China’s proactive steps to end data abuse

Global attempts to protect digital technology consumers and stop data abuse got a major boost this week after China unveiled guidelines aimed at ensuring the security of information and promotion of the ever-expanding digital economy.

At a first-ever international digital governance seminar held in Beijing, China appears to have taken a lead on a campaign towards the realization of data security across the globe.

In its rallying call, the world’s second-largest economy maintained that nations have the responsibility to ensure the security of important data and personal information especially given that these usually have a bearing on the countries’ economic, social and political stability.

Addressing the meeting that brought together foreign and local government officials, think tanks and the world’s major ICT companies, Chinese State Councilor and Foreign Minister Wang Yi noted that his country has always acted in strict compliance with data security principles.

He said the CPC-led administration in Beijing has not and will never put pressure on Chinese companies to transfer overseas data to the government in breach of other countries’ laws. It’s against this background that he urged other nations to follow in its footsteps.

“We welcome governments, international organizations, ICT companies, technology communities, civil organizations, individuals and all other actors to make concerted efforts to promote data security under the principle of extensive consultation, joint contribution and shared benefits.” He said

He went on to castigate attempts by some countries which he accused of seeking to obtain information through unlawful means.

“We have not and will not ask Chinese companies to transfer data overseas to the government in breach of other countries’ laws,” Wang said

Amid these emerging challenges, China believes that the Global Initiative on Data Security will ensure the cessation of use and deployment of technology to impair other nations critical infrastructure or fraudulent acquisition of important data belonging to them.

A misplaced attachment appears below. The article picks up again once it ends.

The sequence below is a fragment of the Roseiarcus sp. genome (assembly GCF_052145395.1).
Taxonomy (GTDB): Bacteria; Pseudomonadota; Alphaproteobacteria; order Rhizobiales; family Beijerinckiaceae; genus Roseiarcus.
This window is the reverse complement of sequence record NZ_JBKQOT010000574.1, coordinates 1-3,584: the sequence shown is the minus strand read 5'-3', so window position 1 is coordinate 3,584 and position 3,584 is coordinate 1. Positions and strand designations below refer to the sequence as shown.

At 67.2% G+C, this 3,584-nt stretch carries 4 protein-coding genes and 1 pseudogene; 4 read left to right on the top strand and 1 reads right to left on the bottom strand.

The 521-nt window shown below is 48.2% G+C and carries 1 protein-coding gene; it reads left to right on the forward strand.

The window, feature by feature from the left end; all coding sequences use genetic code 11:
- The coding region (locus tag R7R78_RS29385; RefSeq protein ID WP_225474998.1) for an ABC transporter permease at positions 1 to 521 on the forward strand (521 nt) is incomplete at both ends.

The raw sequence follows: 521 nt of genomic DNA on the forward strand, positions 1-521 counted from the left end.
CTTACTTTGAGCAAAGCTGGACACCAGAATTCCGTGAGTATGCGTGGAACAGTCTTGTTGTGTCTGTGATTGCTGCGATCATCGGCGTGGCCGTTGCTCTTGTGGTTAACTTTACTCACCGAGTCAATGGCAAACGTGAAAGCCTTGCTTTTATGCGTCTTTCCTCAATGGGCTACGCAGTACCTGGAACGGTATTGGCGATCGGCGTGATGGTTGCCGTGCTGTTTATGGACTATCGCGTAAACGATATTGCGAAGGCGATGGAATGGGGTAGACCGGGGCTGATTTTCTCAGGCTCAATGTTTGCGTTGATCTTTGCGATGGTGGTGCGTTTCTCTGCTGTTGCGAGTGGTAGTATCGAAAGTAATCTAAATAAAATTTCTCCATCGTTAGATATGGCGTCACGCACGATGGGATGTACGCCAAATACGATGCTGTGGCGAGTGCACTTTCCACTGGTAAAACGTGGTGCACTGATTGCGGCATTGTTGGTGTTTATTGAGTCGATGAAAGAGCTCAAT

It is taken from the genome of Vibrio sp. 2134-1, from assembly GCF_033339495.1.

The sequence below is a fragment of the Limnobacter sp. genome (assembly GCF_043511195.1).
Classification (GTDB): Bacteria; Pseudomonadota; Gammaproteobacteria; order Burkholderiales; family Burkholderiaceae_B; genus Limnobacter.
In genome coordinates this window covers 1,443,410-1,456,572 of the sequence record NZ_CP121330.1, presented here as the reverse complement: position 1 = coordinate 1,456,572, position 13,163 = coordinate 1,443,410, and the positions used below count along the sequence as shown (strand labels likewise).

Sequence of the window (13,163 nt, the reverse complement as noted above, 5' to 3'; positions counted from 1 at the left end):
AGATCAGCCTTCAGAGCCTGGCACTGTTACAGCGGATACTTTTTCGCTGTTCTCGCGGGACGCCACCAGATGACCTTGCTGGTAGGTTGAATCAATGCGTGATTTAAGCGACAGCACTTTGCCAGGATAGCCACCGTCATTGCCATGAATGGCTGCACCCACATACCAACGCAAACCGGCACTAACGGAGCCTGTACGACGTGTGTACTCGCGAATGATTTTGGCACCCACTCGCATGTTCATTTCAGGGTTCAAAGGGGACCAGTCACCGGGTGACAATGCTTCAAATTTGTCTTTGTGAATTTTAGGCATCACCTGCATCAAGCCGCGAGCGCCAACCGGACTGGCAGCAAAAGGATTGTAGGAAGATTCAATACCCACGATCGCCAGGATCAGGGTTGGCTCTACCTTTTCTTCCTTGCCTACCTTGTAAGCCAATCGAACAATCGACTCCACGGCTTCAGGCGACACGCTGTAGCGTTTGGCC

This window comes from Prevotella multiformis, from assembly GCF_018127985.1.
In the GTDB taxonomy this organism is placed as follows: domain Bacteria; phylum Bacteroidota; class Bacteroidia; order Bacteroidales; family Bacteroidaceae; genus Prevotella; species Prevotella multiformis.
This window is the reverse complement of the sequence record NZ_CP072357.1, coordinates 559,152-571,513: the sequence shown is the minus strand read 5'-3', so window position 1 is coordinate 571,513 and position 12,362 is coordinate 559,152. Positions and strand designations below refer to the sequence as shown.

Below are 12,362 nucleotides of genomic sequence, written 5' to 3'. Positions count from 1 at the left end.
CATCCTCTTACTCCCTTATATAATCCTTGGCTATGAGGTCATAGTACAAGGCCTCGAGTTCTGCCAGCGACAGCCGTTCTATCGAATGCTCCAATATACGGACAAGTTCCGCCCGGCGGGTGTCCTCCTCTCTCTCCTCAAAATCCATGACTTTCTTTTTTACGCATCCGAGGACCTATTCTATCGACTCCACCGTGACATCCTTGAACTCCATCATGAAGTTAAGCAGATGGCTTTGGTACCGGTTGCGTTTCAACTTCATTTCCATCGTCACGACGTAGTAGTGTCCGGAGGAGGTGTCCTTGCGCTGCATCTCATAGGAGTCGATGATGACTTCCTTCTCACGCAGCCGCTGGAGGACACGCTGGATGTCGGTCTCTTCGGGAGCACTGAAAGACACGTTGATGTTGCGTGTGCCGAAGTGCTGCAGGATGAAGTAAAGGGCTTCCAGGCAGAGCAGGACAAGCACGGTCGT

“We must take actions to prevent and put an end to activities that infringe upon personal information, oppose the abuse of ICT to conduct mass surveillance against other States or engage in unauthorized collection of personal information of other States.” The minister remarked.

But apart from governments, China further wants companies operating overseas to respect the laws of host countries, desist from coercing domestic companies into storing data generated and obtained overseas in one’s own territory.

President Xi Jinping’s government insists that countries must respect the sovereignty, jurisdiction and governance of data of other nations, and must at all times resist the urge to ask companies or individuals to provide data located in other States without the latter’s permission.

But should the data in question be deemed too crucial for a nation or state, then China proposes that this should be done through judicial assistance or other appropriate channels.

Wang, however, cautioned ICT service providers against “installing backdoors” in their products and services to illegally obtain user data.

“ICT companies should not seek illegitimate interests by taking advantage of users’ dependence on their products,” he said.

While urging all nations to support this initiative, China is adamant that countries should focus on seizing opportunities presented by the digital space to deepen cooperation that will lead to development.

The latest push by China comes amid a recent move by the United States to launch an initiative dubbed “Clean Network” that is seen as an attempt to purge foreign companies operating in its territory.

It will be remembered that soon after this launch, President Donald Trump’s administration imposed restrictions to US firms dealing with Huawei, the largest Chinese tech firm.

Plans are also at an advanced stage to ban TikTok and Wechat applications in the U.S. over what the Trump regime cites as threats to its national security even though it is yet to provide evidence of the same.

“Some individual countries are aggressively pursuing unilateralism, throwing dirty water on other countries under the pretext of ‘cleanliness,’ and conducting global hunts on leading companies of other countries under the pretext of security.

This is naked bullying and should be opposed and rejected.” Wang said.


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